Genetic modification has become one of the most controversial sciences of modern times.
Charlotte Smith hosts a panel discussion looking at where the technology is today and what its future is, here in the UK.
Her guests include Professor Nigel Halford - a Senior Scientist at the agricultural research centre Rothamsted Research, who's worked with genetically modified plants for nearly 30 years and been a prominent participant in the GM debate since the 1990s; Honor Eldridge - a Policy Officer with the Soil Association, the largest organic certification body in the UK and one of the most active groups in opposing the introduction of GM here; and Mark Lynas - a writer and environmentalist who's been on both sides of the argument: in the '90s he was an early member of the anti-GMO movement in the UK, but some years later changed his mind, after concluding an anti-GM stance was inconsistent with his pro-science approach to climate change. He's the author of several books including 'How I Got Converted to G.M.O. Food'.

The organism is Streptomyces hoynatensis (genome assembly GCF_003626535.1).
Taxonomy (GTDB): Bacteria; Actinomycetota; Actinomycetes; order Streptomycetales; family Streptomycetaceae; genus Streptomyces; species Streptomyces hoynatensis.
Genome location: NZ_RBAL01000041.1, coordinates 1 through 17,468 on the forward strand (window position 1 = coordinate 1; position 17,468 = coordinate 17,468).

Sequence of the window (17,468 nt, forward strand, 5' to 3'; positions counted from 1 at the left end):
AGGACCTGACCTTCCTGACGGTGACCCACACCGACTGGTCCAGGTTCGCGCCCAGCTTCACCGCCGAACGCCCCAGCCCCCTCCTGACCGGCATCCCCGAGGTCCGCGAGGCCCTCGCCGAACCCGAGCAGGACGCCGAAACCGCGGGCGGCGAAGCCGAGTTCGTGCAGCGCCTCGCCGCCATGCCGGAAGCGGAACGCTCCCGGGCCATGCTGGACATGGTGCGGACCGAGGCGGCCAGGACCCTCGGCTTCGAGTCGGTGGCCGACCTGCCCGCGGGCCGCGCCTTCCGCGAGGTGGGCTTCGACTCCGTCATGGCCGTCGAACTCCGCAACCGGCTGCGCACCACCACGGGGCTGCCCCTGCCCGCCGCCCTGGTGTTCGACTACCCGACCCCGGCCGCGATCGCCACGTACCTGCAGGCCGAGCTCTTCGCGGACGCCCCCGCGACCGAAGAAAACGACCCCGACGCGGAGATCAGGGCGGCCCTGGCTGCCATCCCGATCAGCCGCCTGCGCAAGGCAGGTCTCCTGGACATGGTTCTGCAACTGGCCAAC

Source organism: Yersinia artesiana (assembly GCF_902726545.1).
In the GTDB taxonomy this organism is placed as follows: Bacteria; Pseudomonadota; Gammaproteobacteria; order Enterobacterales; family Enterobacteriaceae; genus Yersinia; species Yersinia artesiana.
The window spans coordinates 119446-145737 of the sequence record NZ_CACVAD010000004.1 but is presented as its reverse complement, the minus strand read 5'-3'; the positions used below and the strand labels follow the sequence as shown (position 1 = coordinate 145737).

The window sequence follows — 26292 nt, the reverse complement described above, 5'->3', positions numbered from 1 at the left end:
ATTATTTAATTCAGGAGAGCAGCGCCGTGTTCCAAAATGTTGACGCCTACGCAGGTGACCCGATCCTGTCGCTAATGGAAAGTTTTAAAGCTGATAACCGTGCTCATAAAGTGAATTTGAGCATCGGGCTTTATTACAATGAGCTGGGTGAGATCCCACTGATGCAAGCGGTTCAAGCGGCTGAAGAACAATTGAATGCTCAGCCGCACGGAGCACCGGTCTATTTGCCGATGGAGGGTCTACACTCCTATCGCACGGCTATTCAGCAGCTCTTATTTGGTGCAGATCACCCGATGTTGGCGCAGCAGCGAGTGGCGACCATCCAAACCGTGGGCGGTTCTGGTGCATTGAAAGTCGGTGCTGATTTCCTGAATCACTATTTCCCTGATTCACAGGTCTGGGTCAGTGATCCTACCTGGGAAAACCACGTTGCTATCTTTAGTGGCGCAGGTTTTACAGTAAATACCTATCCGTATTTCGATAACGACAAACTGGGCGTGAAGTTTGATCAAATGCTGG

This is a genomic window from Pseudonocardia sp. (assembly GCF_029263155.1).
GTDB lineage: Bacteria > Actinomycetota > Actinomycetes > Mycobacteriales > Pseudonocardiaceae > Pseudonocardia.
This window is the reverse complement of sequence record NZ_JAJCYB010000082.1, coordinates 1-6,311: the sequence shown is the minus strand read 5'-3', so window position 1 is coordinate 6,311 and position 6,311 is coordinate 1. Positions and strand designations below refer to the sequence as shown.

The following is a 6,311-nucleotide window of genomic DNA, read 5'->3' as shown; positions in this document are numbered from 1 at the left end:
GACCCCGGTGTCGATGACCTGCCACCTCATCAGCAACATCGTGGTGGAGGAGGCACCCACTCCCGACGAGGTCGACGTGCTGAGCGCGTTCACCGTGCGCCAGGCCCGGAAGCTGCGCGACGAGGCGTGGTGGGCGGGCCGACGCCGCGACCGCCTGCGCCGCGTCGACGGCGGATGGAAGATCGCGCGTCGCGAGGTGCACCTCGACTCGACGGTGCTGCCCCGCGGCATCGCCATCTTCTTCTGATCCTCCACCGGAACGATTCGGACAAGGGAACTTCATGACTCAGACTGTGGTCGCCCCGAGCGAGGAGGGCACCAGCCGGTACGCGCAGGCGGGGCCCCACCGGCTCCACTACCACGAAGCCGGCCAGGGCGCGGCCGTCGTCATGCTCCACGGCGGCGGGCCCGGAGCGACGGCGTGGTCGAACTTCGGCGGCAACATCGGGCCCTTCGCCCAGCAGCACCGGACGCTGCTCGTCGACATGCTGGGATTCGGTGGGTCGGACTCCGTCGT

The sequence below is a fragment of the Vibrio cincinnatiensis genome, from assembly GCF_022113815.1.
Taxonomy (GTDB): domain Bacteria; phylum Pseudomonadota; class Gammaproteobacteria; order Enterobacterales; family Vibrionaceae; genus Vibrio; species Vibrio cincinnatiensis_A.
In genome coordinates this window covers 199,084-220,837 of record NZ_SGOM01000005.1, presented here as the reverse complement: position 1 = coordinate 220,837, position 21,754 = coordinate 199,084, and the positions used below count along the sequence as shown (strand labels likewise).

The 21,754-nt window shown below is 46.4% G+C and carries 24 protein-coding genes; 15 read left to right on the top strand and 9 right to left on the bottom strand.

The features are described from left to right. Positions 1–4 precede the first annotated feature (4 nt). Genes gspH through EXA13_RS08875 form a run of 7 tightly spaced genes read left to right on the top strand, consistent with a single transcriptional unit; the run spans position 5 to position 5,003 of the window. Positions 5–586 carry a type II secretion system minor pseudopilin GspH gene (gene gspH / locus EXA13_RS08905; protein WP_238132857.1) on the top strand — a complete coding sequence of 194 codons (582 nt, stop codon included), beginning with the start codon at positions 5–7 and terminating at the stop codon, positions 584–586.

The panel discusses what technologies actually come under the umbrella term of GM nowadays, current research in the field, the legislation governing GMOs in the EU and UK, whether those laws might change post-Brexit, the role GM might play in future food security, opposition to the technology and consumer concerns.
The panel also hears from Maria Lee, a Professor of Law at University College London, specialising in the environment and regulation of emerging technologies; and Moira Hickey looks back at one of the most contentious GM trial sites in the UK, on the Black Isle in the Scottish Highlands.
Presented by Charlotte Smith - produced by Lucy Taylor.